How Long Does It Take To Get Pregnant?

How Long Does It Take To Get Pregnant?

Getting pregnant can be an exciting yet stressful experience for many couples. While some get pregnant right away, others may take longer than expected. On average, it takes most couples 4-6 months of actively trying to conceive before getting a positive pregnancy test. However, many factors affect your chances of conception each cycle. Read on to learn what impacts your fertility, when to seek help, and tips to increase your odds of getting pregnant faster.

What Affects Your Chances of Getting Pregnant Each Cycle?

According to the American College of Obstetricians and Gynecologists (ACOG), a couple in their 20s or early 30s who are having regular, unprotected sex has about a 20-25% chance of getting pregnant each menstrual cycle. However, your individual probability can vary significantly based on factors like:


Female fertility gradually declines in the 30s, significantly dropping after age 35. According to a study from 2018, a woman aged 30 to 34 has about an 82% chance of getting pregnant within a year of trying. By age 40, this declines to about a 50% chance within a year of trying. Male fertility also declines with age, but not as abruptly. Studies show sperm motility, morphology, concentration and count decrease with age, lowering fertility and increasing the risk of pregnancy complications.

Ovulation Timing

The few days leading up to and including ovulation day have the highest pregnancy probability. If you have sex on these high fertility days, your odds of that cycle are 20-30%. Outside this window, your chance of conceiving is close to 0%.

That’s why timing sex to your fertile window is key for getting pregnant faster. An ovulation calculator or ovulation test kits can help identify your most fertile days.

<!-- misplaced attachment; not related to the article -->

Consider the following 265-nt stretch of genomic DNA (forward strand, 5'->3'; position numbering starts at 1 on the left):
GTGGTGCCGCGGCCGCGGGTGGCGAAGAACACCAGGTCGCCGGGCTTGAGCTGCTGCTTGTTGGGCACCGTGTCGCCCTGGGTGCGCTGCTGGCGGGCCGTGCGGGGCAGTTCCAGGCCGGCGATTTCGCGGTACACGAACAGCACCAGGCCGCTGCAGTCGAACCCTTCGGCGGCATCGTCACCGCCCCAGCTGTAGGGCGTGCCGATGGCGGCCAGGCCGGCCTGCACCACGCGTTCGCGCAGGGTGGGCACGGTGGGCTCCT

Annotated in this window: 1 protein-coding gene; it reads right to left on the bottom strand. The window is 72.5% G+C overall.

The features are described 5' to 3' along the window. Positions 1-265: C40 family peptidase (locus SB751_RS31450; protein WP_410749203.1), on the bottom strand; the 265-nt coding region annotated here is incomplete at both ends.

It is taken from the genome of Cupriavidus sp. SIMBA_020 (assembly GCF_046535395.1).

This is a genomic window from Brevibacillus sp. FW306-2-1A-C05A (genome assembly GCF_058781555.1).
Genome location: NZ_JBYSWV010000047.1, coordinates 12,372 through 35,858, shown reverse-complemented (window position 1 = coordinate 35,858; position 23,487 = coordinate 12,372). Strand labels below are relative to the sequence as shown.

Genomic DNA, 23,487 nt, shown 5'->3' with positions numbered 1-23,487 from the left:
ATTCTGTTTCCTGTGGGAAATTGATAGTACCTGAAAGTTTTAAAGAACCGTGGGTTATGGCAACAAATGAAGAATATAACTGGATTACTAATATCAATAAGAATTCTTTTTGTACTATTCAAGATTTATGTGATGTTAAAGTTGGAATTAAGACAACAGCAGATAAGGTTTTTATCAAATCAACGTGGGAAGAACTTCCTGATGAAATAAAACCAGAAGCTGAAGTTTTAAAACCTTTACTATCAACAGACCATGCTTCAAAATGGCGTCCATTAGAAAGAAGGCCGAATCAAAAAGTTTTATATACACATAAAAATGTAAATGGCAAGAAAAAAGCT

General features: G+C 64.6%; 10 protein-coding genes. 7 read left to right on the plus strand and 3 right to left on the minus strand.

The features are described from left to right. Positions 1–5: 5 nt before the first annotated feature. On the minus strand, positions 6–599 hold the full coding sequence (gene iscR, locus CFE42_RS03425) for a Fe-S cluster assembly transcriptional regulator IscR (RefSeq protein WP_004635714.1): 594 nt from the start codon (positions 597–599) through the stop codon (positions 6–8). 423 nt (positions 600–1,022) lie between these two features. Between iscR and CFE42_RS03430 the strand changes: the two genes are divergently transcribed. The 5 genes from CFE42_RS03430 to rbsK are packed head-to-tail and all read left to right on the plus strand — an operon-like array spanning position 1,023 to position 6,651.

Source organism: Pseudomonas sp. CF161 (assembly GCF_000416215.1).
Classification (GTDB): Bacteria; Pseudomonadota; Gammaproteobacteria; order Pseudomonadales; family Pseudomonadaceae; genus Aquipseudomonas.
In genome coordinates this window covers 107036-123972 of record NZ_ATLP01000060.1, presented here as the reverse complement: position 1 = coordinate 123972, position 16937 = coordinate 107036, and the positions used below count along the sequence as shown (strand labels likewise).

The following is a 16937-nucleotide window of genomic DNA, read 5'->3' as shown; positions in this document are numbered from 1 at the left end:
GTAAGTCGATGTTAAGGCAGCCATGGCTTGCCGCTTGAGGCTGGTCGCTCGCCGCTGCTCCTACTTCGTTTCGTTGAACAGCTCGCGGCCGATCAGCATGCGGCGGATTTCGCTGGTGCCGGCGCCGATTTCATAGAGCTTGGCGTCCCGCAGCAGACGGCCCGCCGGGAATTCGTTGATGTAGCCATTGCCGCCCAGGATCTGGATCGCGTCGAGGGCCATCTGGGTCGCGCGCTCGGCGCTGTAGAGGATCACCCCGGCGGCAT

Menstrual Cycle Length and Regularity

Longer cycles often have longer follicular phases (time before ovulation). This allows more time for immature egg development, leading to the ovulation of poorer-quality eggs.

Irregular cycles make pinpointing ovulation difficult. If you frequently skip cycles or don’t ovulate for some months, the number of conception opportunities decreases.

Reproductive Health Issues

Untreated issues like uterine fibroids, endometriosis, PCOS, thyroid disorders, or infections can negatively impact fertility. Getting appropriate treatment can boost your chances.

Male factor issues like low sperm count, motility, or morphology also lower the odds each cycle. Seeing a fertility specialist for evaluation is recommended if you suspect male factor infertility.

Body Weight

Having a BMI outside the healthy range of 18.5-24.9 kg/m2 can affect ovulation and fertility. According to an ACOG committee opinion, 12% of primary infertility cases are due to ovulatory dysfunction from being overweight or underweight.

Frequency of Sex

Your odds of getting pregnant each cycle increase with more frequent sex. But don’t worry if you can’t have sex daily. Studies show similar per-cycle pregnancy rates for couples having sex every 1-2 days vs. daily.

The key is having sex in the few days before ovulation to increase the odds that fresh sperm will be present when the egg is released. Using an ovulation calculator or ovulation tests can time sex to your fertile window.

Previous Pregnancies

Nulliparous women (those who haven’t given birth before) have lower fertility rates than parous women. According to an analysis in Obstetrics & Gynecology, nulliparous women trying for pregnancy had a 66% lower probability of conception over 6 cycles compared to women with a prior birth.

Other Factors